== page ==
Sapphire, 67, has been living in Vermont for six years and writing poetry for almost 40. When asked what A Possible Explanation is a possible explanation for, she says, "For me. How did I get to where I am?" Though she cautions readers not to assume that the poems are a "photograph" of her life, or an autobiography without invention, Sapphire does see them as akin to the oral histories she loves. In the first poem, "Where I'm From," for instance, we hear the strident voice of the poet as a young girl, Brooklyn-bred and adrift in the deep South. "You gonna make me?" she asks those who tell her to sit in the Whites Only part of the bus.

A Possible Explanation is also a family portrait, with a cast of characters that encompasses radically different versions of the immigrant experience. One of Sapphire's father's uncles founded American Greetings; his condescension toward his poor relatives is captured in "That's What I Heard." Another uncle was Abe Saperstein -- German for "sapphire" -- who founded the Harlem Globetrotters. Yet another was not so famous. He washed dishes for a living, but "could quote the Kirschel number / of any Schumann, Beethoven or Bach," Sapphire writes in "Uncle Nathan."

Sapphire's father was a man of convictions. At 17, he arrived in the States alone from eastern Germany. There he met Sapphire's mother, whom she describes as "a bright and beautiful young woman who had made a speech on the rights of workers." The family moved from Brooklyn to Miami and then frequently around the South, where Sapphire's father was engaged in the politically dangerous work of organizing migrant workers. Though he never joined the Communist Party, Sapphire says, her father still ran afoul of the House Unamerican Activities Committee, which tried to force him to testify against his fellow activists. "He had attended a rally, and in the late '40s that's about all you had to do," she says. "Those were hard years."

Still, Sapphire says, her father never stopped believing that "America was what it said it was. A good life." In her poem "The Art of Making an Omelette," we see an aspect of that good life. The father uses Old World ingredients to prepare his daughter a delectable omelette, which the two enjoy even as they rehash the losses and silences in their common past.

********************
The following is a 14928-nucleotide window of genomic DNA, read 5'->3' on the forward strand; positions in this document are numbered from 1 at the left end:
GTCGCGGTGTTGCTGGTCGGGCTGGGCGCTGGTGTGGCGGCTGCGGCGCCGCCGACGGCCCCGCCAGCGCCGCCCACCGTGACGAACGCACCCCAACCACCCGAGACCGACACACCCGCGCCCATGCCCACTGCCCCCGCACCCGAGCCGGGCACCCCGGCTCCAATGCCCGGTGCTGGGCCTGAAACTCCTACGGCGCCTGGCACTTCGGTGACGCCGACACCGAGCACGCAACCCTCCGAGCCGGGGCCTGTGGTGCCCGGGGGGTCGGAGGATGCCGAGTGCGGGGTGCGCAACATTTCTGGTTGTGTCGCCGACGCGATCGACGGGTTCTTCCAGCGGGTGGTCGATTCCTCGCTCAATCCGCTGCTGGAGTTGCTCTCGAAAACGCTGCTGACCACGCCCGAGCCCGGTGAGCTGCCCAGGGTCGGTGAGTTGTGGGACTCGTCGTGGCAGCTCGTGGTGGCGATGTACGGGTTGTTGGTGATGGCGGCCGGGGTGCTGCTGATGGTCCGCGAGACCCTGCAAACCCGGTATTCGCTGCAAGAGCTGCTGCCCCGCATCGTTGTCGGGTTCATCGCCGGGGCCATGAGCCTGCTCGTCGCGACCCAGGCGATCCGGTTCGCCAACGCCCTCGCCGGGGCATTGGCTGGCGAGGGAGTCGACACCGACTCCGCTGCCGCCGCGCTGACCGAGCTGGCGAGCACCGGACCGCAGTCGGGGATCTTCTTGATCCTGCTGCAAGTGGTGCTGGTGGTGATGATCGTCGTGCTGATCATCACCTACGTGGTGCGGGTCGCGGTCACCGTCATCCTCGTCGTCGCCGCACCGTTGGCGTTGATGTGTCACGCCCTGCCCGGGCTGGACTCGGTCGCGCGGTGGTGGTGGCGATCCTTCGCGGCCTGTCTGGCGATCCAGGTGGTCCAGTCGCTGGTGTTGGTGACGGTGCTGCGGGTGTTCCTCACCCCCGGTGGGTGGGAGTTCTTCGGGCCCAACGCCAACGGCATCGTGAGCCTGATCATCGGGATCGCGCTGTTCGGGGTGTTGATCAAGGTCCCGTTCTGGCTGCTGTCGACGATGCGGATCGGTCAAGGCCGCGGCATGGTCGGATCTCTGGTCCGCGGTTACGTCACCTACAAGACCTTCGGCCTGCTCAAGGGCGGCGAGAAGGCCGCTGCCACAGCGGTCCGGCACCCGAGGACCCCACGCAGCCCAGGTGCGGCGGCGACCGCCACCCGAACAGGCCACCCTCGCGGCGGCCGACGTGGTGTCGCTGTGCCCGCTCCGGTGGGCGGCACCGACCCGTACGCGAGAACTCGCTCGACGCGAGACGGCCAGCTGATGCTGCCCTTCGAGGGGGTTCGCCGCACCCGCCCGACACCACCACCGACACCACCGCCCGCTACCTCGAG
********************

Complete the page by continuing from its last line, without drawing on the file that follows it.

Sapphire spent 28 years working in schools around New York State, often as a special-education counselor. She taught herself to write with help from workshops that also became valuable sources of support. The "Omelette" poem was one of the first Sapphire published, in the Partisan Press' Blue Collar Review. More publications in literary journals and anthologies followed. But she returned to the Partisan Press with her book manuscript, a collection of poems written over 12 years and not originally envisioned as a whole.

While many of the poems look to the past, others vibrate with the impact of current events. In "Not Yet," Sapphire reflects on the continuing plight of immigrants and the poor. In a poem written on the eve of the millennium, she wonders, "When we are gone who will / sing Dylan out of tune and out of mind / who will be the minstrels /... to The Children of Cyber?"

Is she suggesting that younger generations might have trouble carrying on an activist legacy? In her work with the Progressive Party, Sapphire says, "I meet some wonderful young people who are powerfully committed." Still, she acknowledges there's "a lot of comfort" in the affluent parts of today's America. "If you're very comfortable, you don't want to change that much," she goes on, her mild voice vibrating with conviction. "Only when you are in turmoil about something, for some reason, do you start to think about making a change. It's not about partisan stuff, it's about things that will identify us as people who stand up for civil rights and human rights. It takes a huge courage. That's not common."

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About The Author

Margot Harrison

Margot Harrison

Bio:
Margot Harrison is the Associate Editor at Seven Days; she coordinates literary and film coverage. In 2005, she won the John D. Donoghue award for arts criticism from the Vermont Press Association.